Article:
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In an interview with the Independent, former Deputy PM John Prescott argues that Europe's targets of cutting carbon emissions by 30 percent by 2020 and 80 percent by 2050 may not be enough to get developing countries into a worldwide deal at Copenhagen in December, and that 40 and 90 percent targets respectively may be needed.
EU finance ministers agreed at a meeting in Brussels to increase the EU's contribution to the IMF by two-thirds, totalling 125 billion.
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The FT reports that Greek PM Costas Karamanlis has called a snap election, expected to be held on 4 October.
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The WSJ reports that the World Trade Organisation is expected to rule Friday that European governments illegally subsidised Airbus aircraft, in the first significant ruling in a long-running trans-Atlantic trade dispute.
Romanian Foreign Minister Cristian Diaconescu has cancelled his visit to the Netherlands at the last moment, after the Dutch government put a press release on its website declaring that Romania is insufficiently working against corruption and organised crime.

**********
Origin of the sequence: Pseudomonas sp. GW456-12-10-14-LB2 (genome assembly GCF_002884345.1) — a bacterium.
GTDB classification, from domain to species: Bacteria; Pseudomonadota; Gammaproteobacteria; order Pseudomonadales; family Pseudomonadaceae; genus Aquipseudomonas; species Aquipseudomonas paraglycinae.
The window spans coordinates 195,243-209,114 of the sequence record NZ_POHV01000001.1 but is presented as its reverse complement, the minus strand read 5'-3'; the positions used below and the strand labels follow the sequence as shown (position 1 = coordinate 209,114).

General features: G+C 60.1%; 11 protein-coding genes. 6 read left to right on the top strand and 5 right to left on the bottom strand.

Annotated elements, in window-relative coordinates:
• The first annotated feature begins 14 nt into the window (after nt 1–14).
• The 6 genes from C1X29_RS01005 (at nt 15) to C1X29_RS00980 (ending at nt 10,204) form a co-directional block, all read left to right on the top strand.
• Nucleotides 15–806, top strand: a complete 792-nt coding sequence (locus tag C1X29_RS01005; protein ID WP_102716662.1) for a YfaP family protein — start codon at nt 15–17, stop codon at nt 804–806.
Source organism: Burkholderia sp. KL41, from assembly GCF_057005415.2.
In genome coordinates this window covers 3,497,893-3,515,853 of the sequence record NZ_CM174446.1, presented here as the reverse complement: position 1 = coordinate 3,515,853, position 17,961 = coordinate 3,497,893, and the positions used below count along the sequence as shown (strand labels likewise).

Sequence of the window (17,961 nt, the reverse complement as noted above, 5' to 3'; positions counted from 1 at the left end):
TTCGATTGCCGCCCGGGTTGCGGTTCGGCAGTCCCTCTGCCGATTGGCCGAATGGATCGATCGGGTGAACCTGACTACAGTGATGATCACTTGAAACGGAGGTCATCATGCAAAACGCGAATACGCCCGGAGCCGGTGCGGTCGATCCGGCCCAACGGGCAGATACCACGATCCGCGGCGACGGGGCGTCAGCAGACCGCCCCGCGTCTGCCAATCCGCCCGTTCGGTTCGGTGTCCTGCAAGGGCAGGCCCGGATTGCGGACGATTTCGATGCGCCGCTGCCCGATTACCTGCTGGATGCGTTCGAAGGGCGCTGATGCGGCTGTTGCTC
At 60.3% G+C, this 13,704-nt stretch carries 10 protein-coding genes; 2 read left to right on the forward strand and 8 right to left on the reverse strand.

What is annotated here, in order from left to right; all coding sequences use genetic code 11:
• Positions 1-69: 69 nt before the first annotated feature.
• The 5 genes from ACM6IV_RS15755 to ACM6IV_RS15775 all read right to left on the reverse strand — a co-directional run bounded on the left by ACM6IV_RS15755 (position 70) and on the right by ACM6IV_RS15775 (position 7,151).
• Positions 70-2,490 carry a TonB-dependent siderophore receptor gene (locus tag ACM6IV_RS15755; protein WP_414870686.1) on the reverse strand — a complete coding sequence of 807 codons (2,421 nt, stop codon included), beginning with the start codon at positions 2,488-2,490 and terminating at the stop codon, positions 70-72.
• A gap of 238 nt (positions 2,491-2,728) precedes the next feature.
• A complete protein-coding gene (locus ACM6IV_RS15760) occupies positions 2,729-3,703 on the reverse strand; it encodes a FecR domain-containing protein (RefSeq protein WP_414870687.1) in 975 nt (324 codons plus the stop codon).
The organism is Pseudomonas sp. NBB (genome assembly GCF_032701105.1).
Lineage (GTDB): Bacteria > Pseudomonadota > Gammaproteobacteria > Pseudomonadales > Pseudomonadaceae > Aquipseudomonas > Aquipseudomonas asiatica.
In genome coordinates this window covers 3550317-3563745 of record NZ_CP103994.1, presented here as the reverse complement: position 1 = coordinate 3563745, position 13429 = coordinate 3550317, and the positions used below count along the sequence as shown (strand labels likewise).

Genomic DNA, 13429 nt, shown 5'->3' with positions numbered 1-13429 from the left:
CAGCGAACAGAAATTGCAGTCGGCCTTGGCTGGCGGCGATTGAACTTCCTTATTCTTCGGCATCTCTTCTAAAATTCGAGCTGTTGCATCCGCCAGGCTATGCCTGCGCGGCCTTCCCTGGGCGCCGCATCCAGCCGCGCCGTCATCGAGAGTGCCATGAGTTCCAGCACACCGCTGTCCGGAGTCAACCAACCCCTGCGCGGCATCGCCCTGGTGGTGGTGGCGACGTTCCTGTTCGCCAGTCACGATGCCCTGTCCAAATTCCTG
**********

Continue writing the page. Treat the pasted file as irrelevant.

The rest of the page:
Euractiv reports the EU's Energy Commissioner Andris Piebalgs told the European Parliament that the proposed EU Nabucco gas pipeline cannot fail, despite Russia's attempts to undermine the project through accelerating progress on the 'South Stream' pipe project.
The French Foreign Office has said that the French European Affairs Minister Pierre LeLouche's visit to Spain in which he intends to show France's support for the upcoming Spanish EU presidency.
French Foreign Office
A new YouGov poll for the Sun has put the Conservatives on 42 percent, Labour on 28 percent, and the Lib Dems on 17 percent. 61 percent said Gordon Brown was doing either fairly or very badly as PM, and 16 percent said he was doing either fairly or very well.
The Telegraph reports that UKIP leader Nigel Farage will announce at the annual conference on Friday that he intends to stand against the Speaker, John Bercow, at the next General Election.
Australia's Trade Minister Simon Crean has said that the US and India have the political will to conclude the Doha round of world trade talks, and that a deal is "very close to its conclusion".